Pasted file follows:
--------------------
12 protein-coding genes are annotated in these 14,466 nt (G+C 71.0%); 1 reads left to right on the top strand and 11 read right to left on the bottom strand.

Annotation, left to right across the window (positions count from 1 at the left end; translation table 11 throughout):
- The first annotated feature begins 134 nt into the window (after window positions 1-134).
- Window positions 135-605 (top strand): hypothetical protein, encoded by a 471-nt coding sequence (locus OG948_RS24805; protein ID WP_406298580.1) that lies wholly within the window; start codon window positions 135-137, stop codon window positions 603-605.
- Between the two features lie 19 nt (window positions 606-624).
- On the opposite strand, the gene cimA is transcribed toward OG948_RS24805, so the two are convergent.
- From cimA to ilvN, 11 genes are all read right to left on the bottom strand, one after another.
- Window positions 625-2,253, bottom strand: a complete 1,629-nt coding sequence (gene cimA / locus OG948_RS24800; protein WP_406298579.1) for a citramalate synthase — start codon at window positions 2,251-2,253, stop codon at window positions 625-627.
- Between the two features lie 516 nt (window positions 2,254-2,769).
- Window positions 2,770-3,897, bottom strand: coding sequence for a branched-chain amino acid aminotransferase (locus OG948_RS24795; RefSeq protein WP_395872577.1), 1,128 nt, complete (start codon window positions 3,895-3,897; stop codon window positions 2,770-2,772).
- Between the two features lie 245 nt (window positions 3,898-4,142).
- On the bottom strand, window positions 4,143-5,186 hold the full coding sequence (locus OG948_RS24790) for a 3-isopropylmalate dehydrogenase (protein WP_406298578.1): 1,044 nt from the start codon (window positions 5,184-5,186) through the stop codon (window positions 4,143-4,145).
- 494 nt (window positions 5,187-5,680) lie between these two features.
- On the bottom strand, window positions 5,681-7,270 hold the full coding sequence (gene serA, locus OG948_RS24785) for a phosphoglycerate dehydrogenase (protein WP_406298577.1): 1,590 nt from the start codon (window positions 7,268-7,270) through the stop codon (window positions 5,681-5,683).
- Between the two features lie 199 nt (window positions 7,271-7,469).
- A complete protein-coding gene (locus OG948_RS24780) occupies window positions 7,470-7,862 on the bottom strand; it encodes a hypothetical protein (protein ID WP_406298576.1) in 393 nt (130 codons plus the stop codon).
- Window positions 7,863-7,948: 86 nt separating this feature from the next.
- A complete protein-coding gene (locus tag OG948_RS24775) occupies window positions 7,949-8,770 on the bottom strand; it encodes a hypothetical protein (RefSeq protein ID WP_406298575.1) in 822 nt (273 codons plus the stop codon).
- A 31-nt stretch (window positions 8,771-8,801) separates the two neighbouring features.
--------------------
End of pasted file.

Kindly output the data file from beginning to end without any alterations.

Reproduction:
12 protein-coding genes are annotated in these 14,466 nt (G+C 71.0%); 1 reads left to right on the top strand and 11 read right to left on the bottom strand.

Annotation, left to right across the window (positions count from 1 at the left end; translation table 11 throughout):
- The first annotated feature begins 134 nt into the window (after window positions 1-134).
- Window positions 135-605 (top strand): hypothetical protein, encoded by a 471-nt coding sequence (locus OG948_RS24805; protein ID WP_406298580.1) that lies wholly within the window; start codon window positions 135-137, stop codon window positions 603-605.
- Between the two features lie 19 nt (window positions 606-624).
- On the opposite strand, the gene cimA is transcribed toward OG948_RS24805, so the two are convergent.
- From cimA to ilvN, 11 genes are all read right to left on the bottom strand, one after another.
- Window positions 625-2,253, bottom strand: a complete 1,629-nt coding sequence (gene cimA / locus OG948_RS24800; protein WP_406298579.1) for a citramalate synthase — start codon at window positions 2,251-2,253, stop codon at window positions 625-627.
- Between the two features lie 516 nt (window positions 2,254-2,769).
- Window positions 2,770-3,897, bottom strand: coding sequence for a branched-chain amino acid aminotransferase (locus OG948_RS24795; RefSeq protein WP_395872577.1), 1,128 nt, complete (start codon window positions 3,895-3,897; stop codon window positions 2,770-2,772).
- Between the two features lie 245 nt (window positions 3,898-4,142).
- On the bottom strand, window positions 4,143-5,186 hold the full coding sequence (locus OG948_RS24790) for a 3-isopropylmalate dehydrogenase (protein WP_406298578.1): 1,044 nt from the start codon (window positions 5,184-5,186) through the stop codon (window positions 4,143-4,145).
- 494 nt (window positions 5,187-5,680) lie between these two features.
- On the bottom strand, window positions 5,681-7,270 hold the full coding sequence (gene serA, locus OG948_RS24785) for a phosphoglycerate dehydrogenase (protein WP_406298577.1): 1,590 nt from the start codon (window positions 7,268-7,270) through the stop codon (window positions 5,681-5,683).
- Between the two features lie 199 nt (window positions 7,271-7,469).
- A complete protein-coding gene (locus OG948_RS24780) occupies window positions 7,470-7,862 on the bottom strand; it encodes a hypothetical protein (protein ID WP_406298576.1) in 393 nt (130 codons plus the stop codon).
- Window positions 7,863-7,948: 86 nt separating this feature from the next.
- A complete protein-coding gene (locus tag OG948_RS24775) occupies window positions 7,949-8,770 on the bottom strand; it encodes a hypothetical protein (RefSeq protein ID WP_406298575.1) in 822 nt (273 codons plus the stop codon).
- A 31-nt stretch (window positions 8,771-8,801) separates the two neighbouring features.